I appreciated Ragnarok and found it quite entertaining, but I didn’t love it as much as general audiences did. The main driver for that is Taika took these characters we’ve grown to love in dramatic and Shakespearean-esque tales, and completely diluted the impact of major events in that film with the undercutting absurdist comedy. Outside of the MCU, his films always tackle deeply sad themes with uproarious humor to great effect, but I feel like he dials it up too much in this franchise. Coming into this film knowing they’d be adapting 2 very serious stories, I tempered my expectations for what the blend would look like. Even with the preparation, I still found myself leaving the theatre completely underwhelmed.
This film is a mess in several capacities, but the biggest issue for me is not the tonal shifts as I had expecting. There’s actually a great deal of dramatic heft in this film and many of it sticks the landing. Surprisingly, it’s the humor that falls flat for me in Love and Thunder. The jokes simply did not land for me be it the screaming goats, call backs to bits from Ragnarok, Thor being a self centered man child once again, and many many more. I found myself giggling maybe a couple of times but shaking my head more often than not.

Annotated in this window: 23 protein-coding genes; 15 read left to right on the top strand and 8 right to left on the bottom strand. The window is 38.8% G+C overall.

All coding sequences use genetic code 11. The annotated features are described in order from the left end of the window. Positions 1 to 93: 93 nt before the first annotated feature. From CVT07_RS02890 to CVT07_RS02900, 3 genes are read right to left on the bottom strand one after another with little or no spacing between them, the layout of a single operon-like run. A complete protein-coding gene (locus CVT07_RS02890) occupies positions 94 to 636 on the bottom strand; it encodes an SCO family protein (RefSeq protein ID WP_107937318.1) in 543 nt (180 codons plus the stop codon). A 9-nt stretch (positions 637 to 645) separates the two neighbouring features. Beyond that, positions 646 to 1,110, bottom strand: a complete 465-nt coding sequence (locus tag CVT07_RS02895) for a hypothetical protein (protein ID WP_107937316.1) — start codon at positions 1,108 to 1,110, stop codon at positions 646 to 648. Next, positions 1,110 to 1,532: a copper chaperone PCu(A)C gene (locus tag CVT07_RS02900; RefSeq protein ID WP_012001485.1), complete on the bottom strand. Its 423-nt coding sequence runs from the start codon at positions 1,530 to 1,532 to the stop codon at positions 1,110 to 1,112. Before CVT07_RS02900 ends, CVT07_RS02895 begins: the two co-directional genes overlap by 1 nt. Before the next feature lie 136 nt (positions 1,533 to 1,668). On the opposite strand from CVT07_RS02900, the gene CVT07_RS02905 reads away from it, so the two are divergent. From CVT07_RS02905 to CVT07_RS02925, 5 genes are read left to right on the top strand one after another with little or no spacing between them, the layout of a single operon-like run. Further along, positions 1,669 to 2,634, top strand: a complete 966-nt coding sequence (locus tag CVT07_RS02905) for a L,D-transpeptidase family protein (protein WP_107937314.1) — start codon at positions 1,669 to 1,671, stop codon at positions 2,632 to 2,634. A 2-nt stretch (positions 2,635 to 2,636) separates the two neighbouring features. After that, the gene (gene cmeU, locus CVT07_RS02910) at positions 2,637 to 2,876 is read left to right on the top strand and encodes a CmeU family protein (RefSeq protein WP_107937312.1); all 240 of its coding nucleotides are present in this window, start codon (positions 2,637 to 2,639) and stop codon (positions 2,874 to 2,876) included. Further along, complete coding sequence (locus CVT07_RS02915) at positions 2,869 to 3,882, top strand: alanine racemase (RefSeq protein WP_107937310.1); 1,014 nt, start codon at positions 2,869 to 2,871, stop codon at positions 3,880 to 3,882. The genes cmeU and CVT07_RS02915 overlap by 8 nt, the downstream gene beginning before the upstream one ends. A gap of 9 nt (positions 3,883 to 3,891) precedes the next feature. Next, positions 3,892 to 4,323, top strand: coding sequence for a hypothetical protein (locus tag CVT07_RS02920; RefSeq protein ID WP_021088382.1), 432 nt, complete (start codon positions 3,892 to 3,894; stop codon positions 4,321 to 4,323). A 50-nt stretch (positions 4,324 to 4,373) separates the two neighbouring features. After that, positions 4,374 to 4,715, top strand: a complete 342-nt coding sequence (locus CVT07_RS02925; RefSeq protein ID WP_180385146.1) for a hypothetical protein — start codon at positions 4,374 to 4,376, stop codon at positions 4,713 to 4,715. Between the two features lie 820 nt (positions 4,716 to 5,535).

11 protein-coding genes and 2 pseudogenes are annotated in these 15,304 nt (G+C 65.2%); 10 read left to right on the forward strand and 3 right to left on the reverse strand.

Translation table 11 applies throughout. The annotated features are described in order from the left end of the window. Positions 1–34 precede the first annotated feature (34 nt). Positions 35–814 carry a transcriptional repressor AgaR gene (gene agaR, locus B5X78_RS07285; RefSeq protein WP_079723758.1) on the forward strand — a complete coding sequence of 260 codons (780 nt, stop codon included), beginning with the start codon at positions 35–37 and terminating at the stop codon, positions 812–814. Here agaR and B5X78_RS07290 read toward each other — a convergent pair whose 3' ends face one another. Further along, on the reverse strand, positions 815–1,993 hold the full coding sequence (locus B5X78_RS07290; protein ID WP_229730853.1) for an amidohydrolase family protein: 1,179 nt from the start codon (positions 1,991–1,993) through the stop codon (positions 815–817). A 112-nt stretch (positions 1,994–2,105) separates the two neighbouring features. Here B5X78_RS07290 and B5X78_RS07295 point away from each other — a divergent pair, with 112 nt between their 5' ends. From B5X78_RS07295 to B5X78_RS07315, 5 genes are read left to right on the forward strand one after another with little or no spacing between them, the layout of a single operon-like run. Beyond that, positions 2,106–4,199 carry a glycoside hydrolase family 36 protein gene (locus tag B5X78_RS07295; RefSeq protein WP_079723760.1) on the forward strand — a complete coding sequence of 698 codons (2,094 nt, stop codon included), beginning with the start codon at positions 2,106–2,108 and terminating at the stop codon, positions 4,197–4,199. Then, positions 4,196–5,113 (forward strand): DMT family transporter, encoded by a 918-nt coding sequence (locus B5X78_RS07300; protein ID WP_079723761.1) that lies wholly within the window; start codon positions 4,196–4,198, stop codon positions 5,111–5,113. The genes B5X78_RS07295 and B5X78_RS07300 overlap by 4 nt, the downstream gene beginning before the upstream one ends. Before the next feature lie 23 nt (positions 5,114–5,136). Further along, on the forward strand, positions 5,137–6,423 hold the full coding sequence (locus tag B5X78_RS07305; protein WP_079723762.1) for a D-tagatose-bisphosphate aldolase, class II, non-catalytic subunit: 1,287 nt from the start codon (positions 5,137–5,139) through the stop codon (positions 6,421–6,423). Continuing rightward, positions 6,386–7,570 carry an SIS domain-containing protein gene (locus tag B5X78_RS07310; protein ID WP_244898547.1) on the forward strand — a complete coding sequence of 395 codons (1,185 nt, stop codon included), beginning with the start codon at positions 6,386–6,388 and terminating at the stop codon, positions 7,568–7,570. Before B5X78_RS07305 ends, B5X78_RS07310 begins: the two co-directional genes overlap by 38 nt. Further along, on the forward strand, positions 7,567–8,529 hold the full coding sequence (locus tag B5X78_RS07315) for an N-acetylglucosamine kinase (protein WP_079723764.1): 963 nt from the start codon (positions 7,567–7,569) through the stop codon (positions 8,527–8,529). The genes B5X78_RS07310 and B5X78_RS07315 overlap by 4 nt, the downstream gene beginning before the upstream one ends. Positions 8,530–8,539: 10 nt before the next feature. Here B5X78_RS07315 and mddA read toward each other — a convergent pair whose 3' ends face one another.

Consistent issues with the Marvel Cinematic Universe are ever present in this picture, and it may have some of the worst offenses of those. My biggest complaint with Ragnarok, and most Marvel movies/shows since, is the excessive use of green screens. I say this without hyperbole, I’m fairly certain 93% of this film was shot in front of a screen. The movie simply looks cheap in nearly every frame. It’s hard to take these things seriously when you can’t buy that these characters exist in real worlds. This is not a knock on the incredible VFX teams that pour their heart and souls into trying to make these features exciting, it’s more so about Disney/Marvel continuously pumping out more and more content every few months instead of spending the time and money to perfect 2-3 projects per year. It’s the same issue that happened with Pixar sadly. The other issue that’s been a mainstay in Phase 4 of the MCU is that for a franchise that’s all about interconnectivity, none of these films seem to be contributing to any larger story in a meaningful way. This feels like filler.